Mexico sees crude output recovering by 2011

ROME (Reuters) - Mexico’s faltering crude oil output should begin to recover next year or in 2011, Energy Minister Georgina Kessel told Reuters on Sunday.

Mexico, whose oil exports plunged 18 percent in April to levels unseen since 1990 outside hurricane seasons hopes to see its crude oil output rise to 3 million barrels per day by 2015, Kessel said.

“We expect that by next year or the year production will begin to recover to the kind of levels that we had previously,” Kessel said in an interview on the sidelines of a meeting of the Group of Eight energy ministers in Rome.

Crude export volumes tumbled to 1.177 million barrels per day as yields at Mexico’s aging Cantarell field continued to plummet, state oil monopoly Pemex said last week.

Oil production declined 4.2 percent year-on-year to 2.642 million bpd in April, the fourth month in a row below a targeted level of 2.7 million bpd.

Oil revenues are a key plank of Mexico’s economy and the slide in exports was the latest gloomy data for a country already knocked into recession by a drop in U.S. demand for its factory exports.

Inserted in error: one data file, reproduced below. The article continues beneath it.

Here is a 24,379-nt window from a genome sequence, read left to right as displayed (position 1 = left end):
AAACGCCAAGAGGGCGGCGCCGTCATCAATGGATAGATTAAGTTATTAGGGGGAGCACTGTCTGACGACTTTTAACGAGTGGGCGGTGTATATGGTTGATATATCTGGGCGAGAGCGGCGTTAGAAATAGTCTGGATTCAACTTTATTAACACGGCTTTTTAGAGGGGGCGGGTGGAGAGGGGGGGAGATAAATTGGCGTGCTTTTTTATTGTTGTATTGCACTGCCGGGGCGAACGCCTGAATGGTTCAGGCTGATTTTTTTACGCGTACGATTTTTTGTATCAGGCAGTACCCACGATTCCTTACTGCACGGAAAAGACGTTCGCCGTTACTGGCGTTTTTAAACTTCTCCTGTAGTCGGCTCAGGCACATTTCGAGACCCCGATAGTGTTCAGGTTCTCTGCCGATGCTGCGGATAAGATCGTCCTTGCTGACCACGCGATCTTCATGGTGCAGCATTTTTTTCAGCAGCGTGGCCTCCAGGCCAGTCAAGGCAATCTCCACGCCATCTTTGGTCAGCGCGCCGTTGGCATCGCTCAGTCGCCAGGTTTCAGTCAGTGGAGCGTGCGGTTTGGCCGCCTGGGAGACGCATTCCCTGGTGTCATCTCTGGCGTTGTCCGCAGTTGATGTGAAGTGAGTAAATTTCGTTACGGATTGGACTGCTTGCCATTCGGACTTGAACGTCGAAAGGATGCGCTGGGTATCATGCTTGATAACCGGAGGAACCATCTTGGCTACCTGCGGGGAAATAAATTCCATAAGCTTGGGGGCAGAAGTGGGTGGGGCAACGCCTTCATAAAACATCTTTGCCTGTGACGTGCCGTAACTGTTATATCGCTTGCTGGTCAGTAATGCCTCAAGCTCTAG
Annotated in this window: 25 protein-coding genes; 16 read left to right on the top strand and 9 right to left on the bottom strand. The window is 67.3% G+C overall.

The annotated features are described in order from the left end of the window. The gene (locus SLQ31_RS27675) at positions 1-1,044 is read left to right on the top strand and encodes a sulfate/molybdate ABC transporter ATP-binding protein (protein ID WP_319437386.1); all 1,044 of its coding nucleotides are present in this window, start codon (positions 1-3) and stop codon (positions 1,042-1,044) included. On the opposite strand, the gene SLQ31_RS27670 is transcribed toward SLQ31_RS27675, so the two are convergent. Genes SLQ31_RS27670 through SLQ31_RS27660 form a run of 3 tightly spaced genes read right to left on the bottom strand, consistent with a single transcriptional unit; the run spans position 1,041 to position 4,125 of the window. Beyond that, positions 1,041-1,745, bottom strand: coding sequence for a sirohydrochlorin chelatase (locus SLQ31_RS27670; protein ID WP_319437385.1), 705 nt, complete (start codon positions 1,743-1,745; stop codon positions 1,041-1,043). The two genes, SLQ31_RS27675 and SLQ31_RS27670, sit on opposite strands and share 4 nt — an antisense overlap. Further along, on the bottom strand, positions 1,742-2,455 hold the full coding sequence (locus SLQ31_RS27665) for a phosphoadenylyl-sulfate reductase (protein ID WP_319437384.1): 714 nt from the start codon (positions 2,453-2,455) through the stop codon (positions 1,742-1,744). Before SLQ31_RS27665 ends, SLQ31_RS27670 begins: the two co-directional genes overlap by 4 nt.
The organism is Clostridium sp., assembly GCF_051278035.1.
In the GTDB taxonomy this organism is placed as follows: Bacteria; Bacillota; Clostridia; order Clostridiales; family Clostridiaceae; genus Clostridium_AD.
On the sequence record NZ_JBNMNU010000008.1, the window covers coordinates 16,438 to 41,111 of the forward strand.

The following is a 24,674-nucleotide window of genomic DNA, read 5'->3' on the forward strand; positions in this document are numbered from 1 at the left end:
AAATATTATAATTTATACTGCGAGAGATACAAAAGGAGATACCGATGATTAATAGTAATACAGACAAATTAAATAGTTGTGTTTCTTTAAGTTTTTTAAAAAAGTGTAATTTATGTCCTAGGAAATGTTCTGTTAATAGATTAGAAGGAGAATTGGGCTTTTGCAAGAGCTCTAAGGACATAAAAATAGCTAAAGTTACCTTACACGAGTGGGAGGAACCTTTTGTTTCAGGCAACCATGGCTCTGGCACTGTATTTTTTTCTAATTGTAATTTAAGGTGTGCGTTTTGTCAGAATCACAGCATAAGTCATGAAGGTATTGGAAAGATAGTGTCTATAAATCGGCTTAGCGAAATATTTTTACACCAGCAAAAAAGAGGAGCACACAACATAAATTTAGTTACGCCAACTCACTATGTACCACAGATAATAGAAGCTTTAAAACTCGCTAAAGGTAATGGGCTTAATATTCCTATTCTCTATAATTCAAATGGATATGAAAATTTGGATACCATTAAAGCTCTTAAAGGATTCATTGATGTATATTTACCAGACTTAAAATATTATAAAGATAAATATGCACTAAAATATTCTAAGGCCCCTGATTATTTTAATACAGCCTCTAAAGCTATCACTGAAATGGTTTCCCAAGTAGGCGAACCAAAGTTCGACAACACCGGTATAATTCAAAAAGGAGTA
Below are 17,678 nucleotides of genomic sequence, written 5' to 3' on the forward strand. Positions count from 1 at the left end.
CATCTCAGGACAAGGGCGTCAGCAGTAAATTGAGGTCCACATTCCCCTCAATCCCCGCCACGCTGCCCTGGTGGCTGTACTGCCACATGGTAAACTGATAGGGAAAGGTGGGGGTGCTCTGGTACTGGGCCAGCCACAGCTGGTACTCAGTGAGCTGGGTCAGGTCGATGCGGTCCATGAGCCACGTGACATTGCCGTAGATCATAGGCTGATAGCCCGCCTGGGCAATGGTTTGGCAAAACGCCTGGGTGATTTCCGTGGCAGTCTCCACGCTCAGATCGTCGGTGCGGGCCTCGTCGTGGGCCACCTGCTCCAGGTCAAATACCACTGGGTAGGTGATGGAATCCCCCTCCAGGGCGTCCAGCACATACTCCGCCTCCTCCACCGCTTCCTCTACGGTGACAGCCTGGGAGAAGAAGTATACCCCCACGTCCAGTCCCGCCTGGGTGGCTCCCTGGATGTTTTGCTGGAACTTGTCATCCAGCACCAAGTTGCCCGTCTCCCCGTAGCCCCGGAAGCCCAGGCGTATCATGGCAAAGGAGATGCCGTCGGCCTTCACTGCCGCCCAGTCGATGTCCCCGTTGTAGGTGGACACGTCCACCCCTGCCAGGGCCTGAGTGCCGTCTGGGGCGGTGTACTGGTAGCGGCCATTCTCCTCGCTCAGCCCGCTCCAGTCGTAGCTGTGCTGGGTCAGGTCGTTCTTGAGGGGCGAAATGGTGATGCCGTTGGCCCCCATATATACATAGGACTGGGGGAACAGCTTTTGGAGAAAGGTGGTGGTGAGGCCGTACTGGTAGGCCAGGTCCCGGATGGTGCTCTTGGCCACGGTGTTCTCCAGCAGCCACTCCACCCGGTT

“We’ve been facing a decline in our most important field, so we are currently working in other areas, particularly at Chicontepec, to make up for that,” Kessel said. “Cantarell is a mature field, in a declining phase.”

“By 2015, we hope we will reach the 3 million barrels per day that we had in 2005/06,” she said.

The government depends on oil earnings to fund more than a third of its budget. The head of the central bank warned this week that a plan to wean Mexico off of its dependence on oil was urgently needed given the dim prospects for boosting output in the medium term.

Mexico is a top three oil supplier to the United States but production has declined steadily since 2004 as the country struggles to replace capacity lost at Cantarell.

Cantarell, which was pumping more than 2 million bpd in 2004, yielded only 713,000 bpd in April, down more than 35 percent from a year ago, according to energy ministry data.

Pemex has vowed to end 2009 with oil output at 2.7 million bpd. Executives say meaningful increases in production from the Chicontepec onshore project starting in July should reverse the trend of declining output in the first half of the year.

But analysts remain skeptical that Pemex will be able to achieve its production goals at Chicontepec, where billions of barrels of crude oil are tightly locked in isolated geological formations, making oil production costly and challenging.

Additional reporting by Robert Campbell in Mexico City; Editing by Dan Lalor